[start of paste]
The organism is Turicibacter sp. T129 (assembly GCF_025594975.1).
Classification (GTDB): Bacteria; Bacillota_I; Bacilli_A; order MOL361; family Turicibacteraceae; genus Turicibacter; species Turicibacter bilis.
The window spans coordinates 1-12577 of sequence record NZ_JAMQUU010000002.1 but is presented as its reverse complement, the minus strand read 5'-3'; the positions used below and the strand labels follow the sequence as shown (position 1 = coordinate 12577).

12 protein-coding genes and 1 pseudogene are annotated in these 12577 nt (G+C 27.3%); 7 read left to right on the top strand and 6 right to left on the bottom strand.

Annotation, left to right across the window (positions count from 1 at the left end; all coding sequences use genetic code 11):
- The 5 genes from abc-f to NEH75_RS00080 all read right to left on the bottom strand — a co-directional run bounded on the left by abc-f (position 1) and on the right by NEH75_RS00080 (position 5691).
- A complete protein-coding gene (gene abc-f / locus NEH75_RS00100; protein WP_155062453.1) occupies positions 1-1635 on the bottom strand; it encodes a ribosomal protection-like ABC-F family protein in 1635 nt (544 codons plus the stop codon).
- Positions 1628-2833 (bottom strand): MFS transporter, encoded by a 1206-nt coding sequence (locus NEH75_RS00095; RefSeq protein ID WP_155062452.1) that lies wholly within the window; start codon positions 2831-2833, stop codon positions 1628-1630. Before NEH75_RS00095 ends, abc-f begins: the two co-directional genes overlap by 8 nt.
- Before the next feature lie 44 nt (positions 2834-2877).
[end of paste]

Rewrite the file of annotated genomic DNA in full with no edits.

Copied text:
The organism is Turicibacter sp. T129 (assembly GCF_025594975.1).
Classification (GTDB): Bacteria; Bacillota_I; Bacilli_A; order MOL361; family Turicibacteraceae; genus Turicibacter; species Turicibacter bilis.
The window spans coordinates 1-12577 of sequence record NZ_JAMQUU010000002.1 but is presented as its reverse complement, the minus strand read 5'-3'; the positions used below and the strand labels follow the sequence as shown (position 1 = coordinate 12577).

12 protein-coding genes and 1 pseudogene are annotated in these 12577 nt (G+C 27.3%); 7 read left to right on the top strand and 6 right to left on the bottom strand.

Annotation, left to right across the window (positions count from 1 at the left end; all coding sequences use genetic code 11):
- The 5 genes from abc-f to NEH75_RS00080 all read right to left on the bottom strand — a co-directional run bounded on the left by abc-f (position 1) and on the right by NEH75_RS00080 (position 5691).
- A complete protein-coding gene (gene abc-f / locus NEH75_RS00100; protein WP_155062453.1) occupies positions 1-1635 on the bottom strand; it encodes a ribosomal protection-like ABC-F family protein in 1635 nt (544 codons plus the stop codon).
- Positions 1628-2833 (bottom strand): MFS transporter, encoded by a 1206-nt coding sequence (locus NEH75_RS00095; RefSeq protein ID WP_155062452.1) that lies wholly within the window; start codon positions 2831-2833, stop codon positions 1628-1630. Before NEH75_RS00095 ends, abc-f begins: the two co-directional genes overlap by 8 nt.
- Before the next feature lie 44 nt (positions 2834-2877).